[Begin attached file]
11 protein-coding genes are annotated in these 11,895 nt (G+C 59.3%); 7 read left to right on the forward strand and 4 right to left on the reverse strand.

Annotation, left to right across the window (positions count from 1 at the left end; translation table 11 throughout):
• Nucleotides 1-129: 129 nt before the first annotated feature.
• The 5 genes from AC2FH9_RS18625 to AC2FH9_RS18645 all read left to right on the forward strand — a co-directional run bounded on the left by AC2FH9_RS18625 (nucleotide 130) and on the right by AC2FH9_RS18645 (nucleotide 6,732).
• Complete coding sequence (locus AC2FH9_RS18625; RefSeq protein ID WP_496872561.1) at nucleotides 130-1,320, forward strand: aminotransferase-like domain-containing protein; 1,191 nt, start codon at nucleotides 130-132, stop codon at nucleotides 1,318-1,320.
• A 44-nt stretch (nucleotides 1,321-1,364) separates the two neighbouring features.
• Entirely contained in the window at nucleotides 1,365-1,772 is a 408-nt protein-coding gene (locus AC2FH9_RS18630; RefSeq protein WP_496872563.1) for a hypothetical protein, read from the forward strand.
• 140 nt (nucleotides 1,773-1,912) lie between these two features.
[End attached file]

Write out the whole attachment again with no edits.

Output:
11 protein-coding genes are annotated in these 11,895 nt (G+C 59.3%); 7 read left to right on the forward strand and 4 right to left on the reverse strand.

Annotation, left to right across the window (positions count from 1 at the left end; translation table 11 throughout):
• Nucleotides 1-129: 129 nt before the first annotated feature.
• The 5 genes from AC2FH9_RS18625 to AC2FH9_RS18645 all read left to right on the forward strand — a co-directional run bounded on the left by AC2FH9_RS18625 (nucleotide 130) and on the right by AC2FH9_RS18645 (nucleotide 6,732).
• Complete coding sequence (locus AC2FH9_RS18625; RefSeq protein ID WP_496872561.1) at nucleotides 130-1,320, forward strand: aminotransferase-like domain-containing protein; 1,191 nt, start codon at nucleotides 130-132, stop codon at nucleotides 1,318-1,320.
• A 44-nt stretch (nucleotides 1,321-1,364) separates the two neighbouring features.
• Entirely contained in the window at nucleotides 1,365-1,772 is a 408-nt protein-coding gene (locus AC2FH9_RS18630; RefSeq protein WP_496872563.1) for a hypothetical protein, read from the forward strand.
• 140 nt (nucleotides 1,773-1,912) lie between these two features.